But Gregory was already an exception: She moved to Omak from California six years ago (for the hiking and fishing, she says) and now chairs the county Democratic Party. "In the Bay Area I considered myself a moderate," she recounts. "Here, I'm a flaming liberal. I think people here are simply afraid of change. They want things to be the way they were 20 years ago. . . . There's a fringe of paranoia here, people who worry that the UN is taking over Okanogan County. In a county of 37,000 people, that fringe gets noticed."
IN A TOWN LIKE TONASKET, you wouldn't call the gang that gathers each morning around the bank of tables in Whistler's Restaurant "the fringe." They're the old boys at the center of every community like this: cattlemen, timbermen, farmers, and miners, many of them retired, all deeply anchored here: "The paper in Oroville gets a lot of ideas from our breakfasts," says one. And they're at pains to show they're not reactionaries; another notes that he's "the biggest organic pear grower in the world" and thinks eco-tourism would be a fine thing for these parts.
But the old boys plainly bristle at outsiders telling them about their mountains. "I was raised up there," says Sam Cupp, a retired cattleman, "and I never saw a lynx." Me neither, says Burt Jellison, who used to "cruise" (scout) timber up in the Loomis. But, he argues, "It's critical that some of that timber get logged for the lynx to survive. Lynx need rabbits, and rabbits need young lodgepole pine" that grows in after a cut. (Skatrud argues that natural succession will provide all the clearings that hare and lynx need.)
Around here, Lands Commissioner Belcher is commonly called just "Jennifer," and not affectionately. The old boys (like timber folks around the state) tend to see her as an environmental fifth columnist, sacrificing the school trust she's supposed to nurture for dubious conservation goals. "You always appraise to what the client wants," says Jellison (who has experience in such matters). But by buying the appraisal together, shouldn't DNR and the Environmental Alliance have struck a fair medium? "I think they both wanted a low appraisal," says Jellison darkly.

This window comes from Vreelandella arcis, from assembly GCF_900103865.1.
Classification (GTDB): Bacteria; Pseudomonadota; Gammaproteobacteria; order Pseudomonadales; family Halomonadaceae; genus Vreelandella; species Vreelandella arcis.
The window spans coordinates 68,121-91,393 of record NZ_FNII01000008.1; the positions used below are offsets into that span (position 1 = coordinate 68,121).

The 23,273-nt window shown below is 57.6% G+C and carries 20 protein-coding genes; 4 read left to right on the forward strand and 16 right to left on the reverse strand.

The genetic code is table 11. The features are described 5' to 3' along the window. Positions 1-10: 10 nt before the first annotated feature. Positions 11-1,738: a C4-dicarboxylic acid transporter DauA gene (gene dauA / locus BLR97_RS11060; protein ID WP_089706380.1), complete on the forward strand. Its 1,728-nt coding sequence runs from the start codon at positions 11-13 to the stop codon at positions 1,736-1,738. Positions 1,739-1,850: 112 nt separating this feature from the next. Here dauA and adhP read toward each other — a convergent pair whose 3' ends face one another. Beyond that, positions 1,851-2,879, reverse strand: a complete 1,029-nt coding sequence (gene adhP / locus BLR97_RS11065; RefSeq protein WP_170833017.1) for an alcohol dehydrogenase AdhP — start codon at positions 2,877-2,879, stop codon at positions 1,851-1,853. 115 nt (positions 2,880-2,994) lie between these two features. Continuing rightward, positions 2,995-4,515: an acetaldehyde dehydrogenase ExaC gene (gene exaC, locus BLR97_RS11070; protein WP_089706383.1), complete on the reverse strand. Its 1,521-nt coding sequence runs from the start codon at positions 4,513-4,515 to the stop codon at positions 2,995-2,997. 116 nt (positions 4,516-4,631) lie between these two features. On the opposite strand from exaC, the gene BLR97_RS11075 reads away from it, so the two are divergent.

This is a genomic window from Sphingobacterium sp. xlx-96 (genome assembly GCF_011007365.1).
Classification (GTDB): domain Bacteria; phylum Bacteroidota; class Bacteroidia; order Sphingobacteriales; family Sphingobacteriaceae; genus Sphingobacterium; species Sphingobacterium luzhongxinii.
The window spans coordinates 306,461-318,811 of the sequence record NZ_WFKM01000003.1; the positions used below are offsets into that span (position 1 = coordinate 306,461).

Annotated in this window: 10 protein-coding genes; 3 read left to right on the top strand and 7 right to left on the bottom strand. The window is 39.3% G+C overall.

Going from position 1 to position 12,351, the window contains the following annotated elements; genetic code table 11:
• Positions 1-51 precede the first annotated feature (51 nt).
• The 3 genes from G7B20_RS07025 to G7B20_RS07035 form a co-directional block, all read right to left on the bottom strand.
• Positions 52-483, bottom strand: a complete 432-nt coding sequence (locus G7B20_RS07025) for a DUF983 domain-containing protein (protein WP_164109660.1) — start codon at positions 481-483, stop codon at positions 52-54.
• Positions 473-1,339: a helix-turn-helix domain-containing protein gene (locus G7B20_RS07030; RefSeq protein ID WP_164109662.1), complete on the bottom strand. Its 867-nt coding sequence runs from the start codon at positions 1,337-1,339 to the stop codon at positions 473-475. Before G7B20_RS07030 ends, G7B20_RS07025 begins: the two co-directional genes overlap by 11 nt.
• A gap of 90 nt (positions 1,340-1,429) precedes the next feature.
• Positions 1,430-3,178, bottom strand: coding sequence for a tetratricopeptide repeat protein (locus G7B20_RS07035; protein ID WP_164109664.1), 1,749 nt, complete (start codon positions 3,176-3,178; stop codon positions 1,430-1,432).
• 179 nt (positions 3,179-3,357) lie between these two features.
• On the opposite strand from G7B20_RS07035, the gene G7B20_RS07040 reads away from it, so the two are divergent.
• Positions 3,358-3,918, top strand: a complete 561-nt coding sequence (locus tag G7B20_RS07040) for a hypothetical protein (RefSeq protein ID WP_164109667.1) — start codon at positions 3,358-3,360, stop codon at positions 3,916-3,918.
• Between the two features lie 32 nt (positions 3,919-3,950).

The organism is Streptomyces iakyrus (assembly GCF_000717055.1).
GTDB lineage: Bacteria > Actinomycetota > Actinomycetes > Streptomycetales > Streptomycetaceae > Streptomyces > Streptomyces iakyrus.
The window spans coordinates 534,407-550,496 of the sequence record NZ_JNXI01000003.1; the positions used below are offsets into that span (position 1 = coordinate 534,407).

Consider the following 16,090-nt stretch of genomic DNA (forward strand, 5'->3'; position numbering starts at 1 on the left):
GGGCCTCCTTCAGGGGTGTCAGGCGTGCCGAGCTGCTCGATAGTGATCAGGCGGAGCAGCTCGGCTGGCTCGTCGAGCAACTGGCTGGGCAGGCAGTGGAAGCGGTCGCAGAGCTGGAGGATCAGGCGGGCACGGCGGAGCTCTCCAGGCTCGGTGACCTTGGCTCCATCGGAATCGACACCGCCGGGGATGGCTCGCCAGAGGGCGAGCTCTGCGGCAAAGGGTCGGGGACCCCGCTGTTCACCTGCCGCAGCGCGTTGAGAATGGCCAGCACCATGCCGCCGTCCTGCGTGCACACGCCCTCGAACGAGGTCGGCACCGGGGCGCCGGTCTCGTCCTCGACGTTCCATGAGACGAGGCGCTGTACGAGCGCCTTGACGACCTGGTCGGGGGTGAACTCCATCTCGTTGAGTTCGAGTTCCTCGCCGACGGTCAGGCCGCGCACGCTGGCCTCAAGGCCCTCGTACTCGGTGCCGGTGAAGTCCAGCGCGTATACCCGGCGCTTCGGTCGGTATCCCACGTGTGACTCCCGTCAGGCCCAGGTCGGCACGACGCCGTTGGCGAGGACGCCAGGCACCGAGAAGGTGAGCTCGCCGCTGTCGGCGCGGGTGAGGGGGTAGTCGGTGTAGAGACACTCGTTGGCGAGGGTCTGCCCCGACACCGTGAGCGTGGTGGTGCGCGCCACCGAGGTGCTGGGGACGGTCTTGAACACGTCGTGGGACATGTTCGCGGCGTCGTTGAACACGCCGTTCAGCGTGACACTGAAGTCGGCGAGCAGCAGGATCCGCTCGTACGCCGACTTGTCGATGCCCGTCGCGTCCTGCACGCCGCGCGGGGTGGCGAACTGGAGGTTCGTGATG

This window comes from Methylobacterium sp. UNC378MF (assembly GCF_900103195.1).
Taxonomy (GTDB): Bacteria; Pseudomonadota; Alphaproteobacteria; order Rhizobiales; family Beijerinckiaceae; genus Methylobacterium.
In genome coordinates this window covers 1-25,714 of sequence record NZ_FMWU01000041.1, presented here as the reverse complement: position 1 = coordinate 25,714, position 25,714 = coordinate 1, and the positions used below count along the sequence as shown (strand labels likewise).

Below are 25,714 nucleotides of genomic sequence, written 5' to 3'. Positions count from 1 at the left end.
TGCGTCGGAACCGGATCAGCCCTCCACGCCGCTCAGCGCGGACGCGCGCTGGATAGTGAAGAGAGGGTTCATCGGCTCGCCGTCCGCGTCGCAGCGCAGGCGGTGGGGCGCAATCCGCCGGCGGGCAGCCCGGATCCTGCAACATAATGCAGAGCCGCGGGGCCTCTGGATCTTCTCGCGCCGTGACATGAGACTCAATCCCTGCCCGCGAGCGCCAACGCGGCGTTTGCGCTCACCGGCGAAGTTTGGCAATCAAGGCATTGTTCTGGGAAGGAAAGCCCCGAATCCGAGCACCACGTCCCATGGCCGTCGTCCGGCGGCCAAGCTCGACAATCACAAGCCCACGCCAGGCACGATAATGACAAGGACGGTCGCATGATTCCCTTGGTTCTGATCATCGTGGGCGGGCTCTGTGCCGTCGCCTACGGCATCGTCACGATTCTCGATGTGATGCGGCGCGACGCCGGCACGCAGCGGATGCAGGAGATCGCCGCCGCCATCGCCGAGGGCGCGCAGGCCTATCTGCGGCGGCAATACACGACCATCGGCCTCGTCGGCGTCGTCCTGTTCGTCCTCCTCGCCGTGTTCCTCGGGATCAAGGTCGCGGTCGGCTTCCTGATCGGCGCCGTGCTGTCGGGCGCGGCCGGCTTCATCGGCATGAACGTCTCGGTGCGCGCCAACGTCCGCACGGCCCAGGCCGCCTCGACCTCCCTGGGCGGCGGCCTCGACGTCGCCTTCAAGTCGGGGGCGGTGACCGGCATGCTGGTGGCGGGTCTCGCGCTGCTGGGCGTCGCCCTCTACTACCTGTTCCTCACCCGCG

Such suspicions seem to stem in part from something the greens have long complained of: the difficulty of extracting information from DNR. Around Okanogan, opinions of the notorious appraisal are based on rumor, thirdhand accounts, and limited excerpts, because DNR won't release it to the public. Assistant Attorney General Paul Silver, who represents the agency, says by law it can't, because the appraisal contains proprietary information on how DNR values and sells the public's timber.
"I said, 'Join the club,'" recounts Friedman. "It's what we've gone through for 10 years trying to get information on timber sales."
Perhaps the greens (and their new tech-world allies) and the ol' boys (and girls) in Okanogan County could find other common ground, given the chance. But press Friedman or Jellison and you'll get the same answer: The differences run deeper than timber valuation and lynx biology, to basic questions of what the land means, not just what it's worth. Mark Skatrud, Mr. Loomis, who (when he has time for carpentry) works with wood from forests like these, is the sort who might bridge the gap. But even he finds it an uphill battle explaining. "People say to me, 'We give you this [land for conservation] and you'll want the rest of the Loomis,'" he recounts. "I whip out my map and show them all the roads that cut up the rest of the Loomis and say, 'That's why I don't want it.'"